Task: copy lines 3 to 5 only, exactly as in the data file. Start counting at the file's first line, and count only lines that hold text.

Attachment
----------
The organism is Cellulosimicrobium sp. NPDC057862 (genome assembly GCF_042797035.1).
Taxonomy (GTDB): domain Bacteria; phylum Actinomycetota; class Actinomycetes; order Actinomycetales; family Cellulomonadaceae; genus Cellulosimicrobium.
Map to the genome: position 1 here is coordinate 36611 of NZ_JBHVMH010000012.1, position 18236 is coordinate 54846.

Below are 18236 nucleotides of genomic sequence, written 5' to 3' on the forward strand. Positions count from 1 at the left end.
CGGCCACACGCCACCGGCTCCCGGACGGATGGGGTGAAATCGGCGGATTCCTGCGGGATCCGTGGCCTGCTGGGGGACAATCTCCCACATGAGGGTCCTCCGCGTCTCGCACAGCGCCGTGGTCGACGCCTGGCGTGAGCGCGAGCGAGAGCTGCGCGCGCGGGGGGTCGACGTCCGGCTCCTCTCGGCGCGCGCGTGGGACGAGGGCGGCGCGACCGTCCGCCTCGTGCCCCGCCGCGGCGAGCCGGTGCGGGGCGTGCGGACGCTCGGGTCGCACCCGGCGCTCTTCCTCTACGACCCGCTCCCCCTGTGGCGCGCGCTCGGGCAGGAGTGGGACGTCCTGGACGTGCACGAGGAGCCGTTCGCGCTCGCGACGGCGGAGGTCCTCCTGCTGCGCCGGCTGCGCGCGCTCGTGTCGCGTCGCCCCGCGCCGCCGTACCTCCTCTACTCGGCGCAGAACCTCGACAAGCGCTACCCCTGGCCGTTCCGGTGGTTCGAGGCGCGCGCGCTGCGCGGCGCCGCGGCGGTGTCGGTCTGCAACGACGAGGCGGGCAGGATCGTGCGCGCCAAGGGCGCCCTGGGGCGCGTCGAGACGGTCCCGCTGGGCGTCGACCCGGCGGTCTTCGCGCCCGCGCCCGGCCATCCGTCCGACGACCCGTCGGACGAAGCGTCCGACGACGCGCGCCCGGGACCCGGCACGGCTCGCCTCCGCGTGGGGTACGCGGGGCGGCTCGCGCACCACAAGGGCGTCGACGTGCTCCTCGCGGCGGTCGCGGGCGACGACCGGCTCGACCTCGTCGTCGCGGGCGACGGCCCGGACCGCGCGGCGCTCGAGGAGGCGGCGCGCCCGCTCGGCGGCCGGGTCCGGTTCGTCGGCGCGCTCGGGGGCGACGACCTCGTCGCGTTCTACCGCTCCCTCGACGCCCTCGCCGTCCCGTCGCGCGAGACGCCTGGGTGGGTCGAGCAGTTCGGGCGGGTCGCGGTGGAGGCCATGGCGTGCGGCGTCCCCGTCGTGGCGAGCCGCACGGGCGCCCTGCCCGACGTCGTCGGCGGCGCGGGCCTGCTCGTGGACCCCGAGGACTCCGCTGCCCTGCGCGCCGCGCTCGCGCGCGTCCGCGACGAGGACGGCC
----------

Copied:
Map to the genome: position 1 here is coordinate 36611 of NZ_JBHVMH010000012.1, position 18236 is coordinate 54846.

Below are 18236 nucleotides of genomic sequence, written 5' to 3' on the forward strand. Positions count from 1 at the left end.
CGGCCACACGCCACCGGCTCCCGGACGGATGGGGTGAAATCGGCGGATTCCTGCGGGATCCGTGGCCTGCTGGGGGACAATCTCCCACATGAGGGTCCTCCGCGTCTCGCACAGCGCCGTGGTCGACGCCTGGCGTGAGCGCGAGCGAGAGCTGCGCGCGCGGGGGGTCGACGTCCGGCTCCTCTCGGCGCGCGCGTGGGACGAGGGCGGCGCGACCGTCCGCCTCGTGCCCCGCCGCGGCGAGCCGGTGCGGGGCGTGCGGACGCTCGGGTCGCACCCGGCGCTCTTCCTCTACGACCCGCTCCCCCTGTGGCGCGCGCTCGGGCAGGAGTGGGACGTCCTGGACGTGCACGAGGAGCCGTTCGCGCTCGCGACGGCGGAGGTCCTCCTGCTGCGCCGGCTGCGCGCGCTCGTGTCGCGTCGCCCCGCGCCGCCGTACCTCCTCTACTCGGCGCAGAACCTCGACAAGCGCTACCCCTGGCCGTTCCGGTGGTTCGAGGCGCGCGCGCTGCGCGGCGCCGCGGCGGTGTCGGTCTGCAACGACGAGGCGGGCAGGATCGTGCGCGCCAAGGGCGCCCTGGGGCGCGTCGAGACGGTCCCGCTGGGCGTCGACCCGGCGGTCTTCGCGCCCGCGCCCGGCCATCCGTCCGACGACCCGTCGGACGAAGCGTCCGACGACGCGCGCCCGGGACCCGGCACGGCTCGCCTCCGCGTGGGGTACGCGGGGCGGCTCGCGCACCACAAGGGCGTCGACGTGCTCCTCGCGGCGGTCGCGGGCGACGACCGGCTCGACCTCGTCGTCGCGGGCGACGGCCCGGACCGCGCGGCGCTCGAGGAGGCGGCGCGCCCGCTCGGCGGCCGGGTCCGGTTCGTCGGCGCGCTCGGGGGCGACGACCTCGTCGCGTTCTACCGCTCCCTCGACGCCCTCGCCGTCCCGTCGCGCGAGACGCCTGGGTGGGTCGAGCAGTTCGGGCGGGTCGCGGTGGAGGCCATGGCGTGCGGCGTCCCCGTCGTGGCGAGCCGCACGGGCGCCCTGCCCGACGTCGTCGGCGGCGCGGGCCTGCTCGTGGACCCCGAGGACTCCGCTGCCCTGCGCGCCGCGCTCGCGCGCGTCCGCGACGAGGACGGCC